Typha Angustifolia Classification Essay

Narrowleaf cattail
Typha angustifolia
Scientific classification
Species:T. angustifolia
Binomial name
Typha angustifolia

Synonyms list

  • Massula angustifolia(L.) Dulac
  • Typha angustifolia subsp. angustata(Bory & Chaub.) Briq.
  • Typha angustifolia var. angustataJordanov
  • Typha angustifolia var. australis(Schumach.) Rohrb.
  • Typha angustifolia subsp. australis(Schumach.) Kronf.
  • Typha angustifolia var. brownii(Kunth) Kronf.
  • Typha angustifolia var. calumetensisPeattie
  • Typha angustifolia var. domingensis(Pers.) Griseb.
  • Typha angustifolia subsp. domingensis(Pers.) Rohrb.
  • Typha angustifolia var. domingensis(Pers.) Hemsl.
  • Typha angustifolia var. elata(Boreau) Nyman
  • Typha angustifolia var. elatior(Boenn.) Nyman
  • Typha angustifolia var. elongataWiegand
  • Typha angustifolia f. foveolata(Pobed.) Mavrodiev
  • Typha angustifolia var. inaequalisKronf.
  • Typha angustifolia subsp. javanica(Schnizl. ex Rohrb.) Graebn.
  • Typha angustifolia var. longispicataPeck
  • Typha angustifolia var. mediaKronf.
  • Typha angustifolia var. minorL.
  • Typha angustifolia subsp. muelleri(Rohrb.) Graebn.
  • Typha angustifolia var. sonderiKronf.
  • Typha angustifolia var. spathaceaBorbás
  • Typha angustifolia f. submersaGlück
  • Typha angustifolia var. virginicaTidestr.
  • Typha domingensisPers.
  • Typha elatiorBoenn.
  • Typha foveolataPobed.
  • Typha glaucaSeg.-Vianna (Illegitimate)
  • Typha gracilisRchb. (Illegitimate)
  • Typha mediaC.C.Gmel.
  • Typha minorCurtis
  • Typha ponticaKlok. fil. & A. Krasnova

Typha angustifolia L. (also lesser bulrush,[3]narrowleaf cattail[4] or lesser reedmace) is a perennialherbaceous plant of genusTypha. This cattail is an "obligate wetland" species that is commonly found in the northern hemisphere in brackish locations.[5] The plant's leaves are flat, very narrow (¼"-½" wide), and 3'-6' tall when mature; 12-16 leaves arise from each vegetative shoot. At maturity, they have distinctive stalks that are about as tall as the leaves; the stalks are topped with brown, fluffy, sausage-shaped flowering heads. The plants have sturdy, rhizomatous roots that can extend 27" and are typically ¾"-1½" in diameter.[6][7]

It has been proposed that the species was introduced from Europe to North America.[8] In North America, it is also thought to have been introduced from coastal to inland locations.[9]

The geographic range of Typha angustifolia overlaps with the very similar species Typha latifolia (broadleaf or common cattail). T. angustifolia can be distinguished from T. latifolia by its narrower leaves and by a clear separation of two different regions (staminate flowers above and pistilate flowers below) on the flowering heads.[6] The species hybridize as Typha x glauca (Typha angustifolia x T. latifolia) (white cattail); Typha x glauca is not a distinct species, but is rather a sterile F1 hybrid.[10] Broadleaf cattail is usually found in shallower water than narrowleaf cattail.[citation needed]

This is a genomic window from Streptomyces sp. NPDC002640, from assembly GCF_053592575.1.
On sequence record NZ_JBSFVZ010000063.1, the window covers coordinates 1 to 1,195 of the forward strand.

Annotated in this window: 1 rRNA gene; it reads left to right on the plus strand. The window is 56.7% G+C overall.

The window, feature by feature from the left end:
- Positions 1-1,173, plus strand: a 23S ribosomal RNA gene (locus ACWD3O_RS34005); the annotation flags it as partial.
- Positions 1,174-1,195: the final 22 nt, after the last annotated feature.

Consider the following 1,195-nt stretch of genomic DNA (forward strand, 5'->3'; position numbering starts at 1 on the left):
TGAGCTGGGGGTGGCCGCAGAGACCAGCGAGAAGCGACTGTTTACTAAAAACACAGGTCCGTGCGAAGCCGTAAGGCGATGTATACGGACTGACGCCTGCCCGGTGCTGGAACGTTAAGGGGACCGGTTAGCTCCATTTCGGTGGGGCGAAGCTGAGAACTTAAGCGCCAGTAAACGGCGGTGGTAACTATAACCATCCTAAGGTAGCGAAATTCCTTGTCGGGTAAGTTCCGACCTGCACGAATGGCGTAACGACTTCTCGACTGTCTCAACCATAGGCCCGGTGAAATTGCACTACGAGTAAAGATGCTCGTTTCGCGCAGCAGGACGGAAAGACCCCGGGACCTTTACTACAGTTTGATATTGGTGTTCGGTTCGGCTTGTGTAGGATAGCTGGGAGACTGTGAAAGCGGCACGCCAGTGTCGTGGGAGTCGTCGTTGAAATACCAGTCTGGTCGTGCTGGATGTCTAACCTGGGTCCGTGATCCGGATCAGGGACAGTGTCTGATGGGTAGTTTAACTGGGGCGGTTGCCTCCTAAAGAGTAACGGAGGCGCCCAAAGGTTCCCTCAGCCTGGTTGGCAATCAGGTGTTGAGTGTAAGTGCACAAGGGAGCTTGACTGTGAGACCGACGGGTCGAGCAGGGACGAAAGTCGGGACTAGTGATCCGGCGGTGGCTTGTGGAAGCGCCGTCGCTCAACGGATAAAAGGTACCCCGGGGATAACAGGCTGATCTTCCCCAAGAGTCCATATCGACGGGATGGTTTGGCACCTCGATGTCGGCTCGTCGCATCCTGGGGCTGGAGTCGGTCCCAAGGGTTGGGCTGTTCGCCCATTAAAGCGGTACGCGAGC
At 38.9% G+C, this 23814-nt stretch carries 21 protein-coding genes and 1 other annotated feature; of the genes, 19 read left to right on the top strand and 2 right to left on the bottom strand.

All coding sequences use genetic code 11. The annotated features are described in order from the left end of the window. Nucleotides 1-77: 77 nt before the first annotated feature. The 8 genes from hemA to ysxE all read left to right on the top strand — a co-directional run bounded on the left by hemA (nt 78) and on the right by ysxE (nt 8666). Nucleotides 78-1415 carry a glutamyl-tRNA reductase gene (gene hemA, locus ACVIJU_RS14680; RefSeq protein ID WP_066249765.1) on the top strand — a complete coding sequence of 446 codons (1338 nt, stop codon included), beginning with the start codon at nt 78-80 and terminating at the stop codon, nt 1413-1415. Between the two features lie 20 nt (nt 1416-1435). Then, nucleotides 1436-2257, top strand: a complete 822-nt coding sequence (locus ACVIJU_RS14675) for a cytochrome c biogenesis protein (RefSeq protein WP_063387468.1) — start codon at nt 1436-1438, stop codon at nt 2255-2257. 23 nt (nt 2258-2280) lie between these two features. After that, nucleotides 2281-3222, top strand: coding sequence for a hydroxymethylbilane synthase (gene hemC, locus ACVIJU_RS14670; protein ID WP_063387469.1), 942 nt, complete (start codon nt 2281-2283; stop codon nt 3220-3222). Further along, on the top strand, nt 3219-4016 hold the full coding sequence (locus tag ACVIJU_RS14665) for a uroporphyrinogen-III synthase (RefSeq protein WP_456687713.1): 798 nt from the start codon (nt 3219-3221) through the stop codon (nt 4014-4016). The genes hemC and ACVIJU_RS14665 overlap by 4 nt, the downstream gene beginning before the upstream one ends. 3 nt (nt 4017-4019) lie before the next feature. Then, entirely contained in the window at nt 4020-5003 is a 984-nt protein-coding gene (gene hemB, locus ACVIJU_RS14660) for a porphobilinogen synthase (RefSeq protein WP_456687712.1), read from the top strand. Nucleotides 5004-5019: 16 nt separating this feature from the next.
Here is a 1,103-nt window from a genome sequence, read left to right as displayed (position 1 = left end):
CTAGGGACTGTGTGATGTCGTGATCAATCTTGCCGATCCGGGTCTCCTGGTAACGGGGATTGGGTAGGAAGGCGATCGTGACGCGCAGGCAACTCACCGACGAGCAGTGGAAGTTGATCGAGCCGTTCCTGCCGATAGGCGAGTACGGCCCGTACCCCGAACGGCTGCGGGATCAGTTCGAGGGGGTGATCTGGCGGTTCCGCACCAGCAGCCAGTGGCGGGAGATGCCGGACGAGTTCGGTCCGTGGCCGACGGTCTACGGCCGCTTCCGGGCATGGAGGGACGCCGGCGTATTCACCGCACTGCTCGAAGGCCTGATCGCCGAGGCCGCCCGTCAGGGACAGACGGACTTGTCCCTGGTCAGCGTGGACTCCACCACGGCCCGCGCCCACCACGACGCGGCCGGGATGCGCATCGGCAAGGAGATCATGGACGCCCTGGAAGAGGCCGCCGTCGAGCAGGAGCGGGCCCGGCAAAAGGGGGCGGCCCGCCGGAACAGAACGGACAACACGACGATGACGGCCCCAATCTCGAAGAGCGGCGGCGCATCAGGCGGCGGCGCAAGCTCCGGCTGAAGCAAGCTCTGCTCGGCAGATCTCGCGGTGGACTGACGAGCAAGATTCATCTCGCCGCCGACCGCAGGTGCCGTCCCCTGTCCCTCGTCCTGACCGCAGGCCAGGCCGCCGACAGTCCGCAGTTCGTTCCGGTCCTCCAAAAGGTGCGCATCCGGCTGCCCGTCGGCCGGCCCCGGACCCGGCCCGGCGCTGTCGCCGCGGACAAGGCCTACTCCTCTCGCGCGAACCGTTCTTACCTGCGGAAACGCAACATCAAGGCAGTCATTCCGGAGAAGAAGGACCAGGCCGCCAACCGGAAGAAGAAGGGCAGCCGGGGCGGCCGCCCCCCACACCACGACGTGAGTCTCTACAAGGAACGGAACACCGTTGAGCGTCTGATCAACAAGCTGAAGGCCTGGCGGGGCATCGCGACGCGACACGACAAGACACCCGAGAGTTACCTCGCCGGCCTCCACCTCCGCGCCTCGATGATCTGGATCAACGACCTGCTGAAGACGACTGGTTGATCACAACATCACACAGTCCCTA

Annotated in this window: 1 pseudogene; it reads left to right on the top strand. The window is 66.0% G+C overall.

Culinary use[edit]

Several parts of the plant are edible, including during various seasons the dormant sprouts on roots and bases of leaves, the inner core of the stalk, green bloom spikes, ripe pollen, and starchy roots.[11][12] The edible stem is called bồn bồn in Vietnam.photo


External links[edit]

Typha angustifolia, habitus
  1. ^Tropicos Typha angustifolia
  2. ^The Plant List Typha angustifolia
  3. ^"BSBI List 2007". Botanical Society of Britain and Ireland. Archived from the original(xls) on 2015-02-25. Retrieved 2014-10-17. 
  4. ^"Typha angustifolia". Natural Resources Conservation Service PLANTS Database. USDA. Retrieved 12 December 2015. 
  5. ^"Typha angustifolia - narrow leaf cattail". Global Biodiversity Information Facility. Retrieved 2011-03-16. 
  6. ^ abRook, Earl J. S. (February 26, 2004). "Typha angustifolia: Narrow Leaf Cattail". Retrieved 2008-09-13. 
  7. ^"PLANTS Profile for Typha angustifolia (narrowleaf cattail)". U. S. Department of Agriculture. Retrieved 2008-09-13. 
  8. ^Stuckey, R. L.; Salamon, D. P. (1987). "Typha angustifolia in North America: masquerading as a native". Am. J. Bot. 74: 757. 
  9. ^Mills, Edward L.; Leach, Joseph H.; Carlton, James T.; Secor, Carol L. (1993). "Exotic Species in the Great Lakes: A History of Biotic Crises and Anthropogenic Introductions"(PDF). Journal of Great Lakes Research. 19 (1): 1–54. doi:10.1016/S0380-1330(93)71197-1. Retrieved 2013-10-21.   The link is to a preprint of the published article; see p. 46.
  10. ^Selbo, Sarena M.; Snow, Allison A. (2004). "The potential for hybridization between Typha angustifolia and Typha latifolia in a constructed wetland"(PDF). Aquatic Botany. 78 (4): 361–369. doi:10.1016/j.aquabot.2004.01.003. Retrieved 2013-10-21. 
  11. ^Elias, Thomas S.; Dykeman, Peter A. (2009) [1982]. Edible Wild Plants. New York, NY: Sterling Publishing Co., Inc. pp. 69–70. ISBN 978-1-4027-6715-9. 
  12. ^"Typha angustifolia - Small reed mace". Plants for a Future. Retrieved 2011-03-16. 

Проклиная судьбу, он вылез из автобуса. К клубу вела узкая аллея. Как только он оказался там, его сразу же увлек за собой поток молодых людей.

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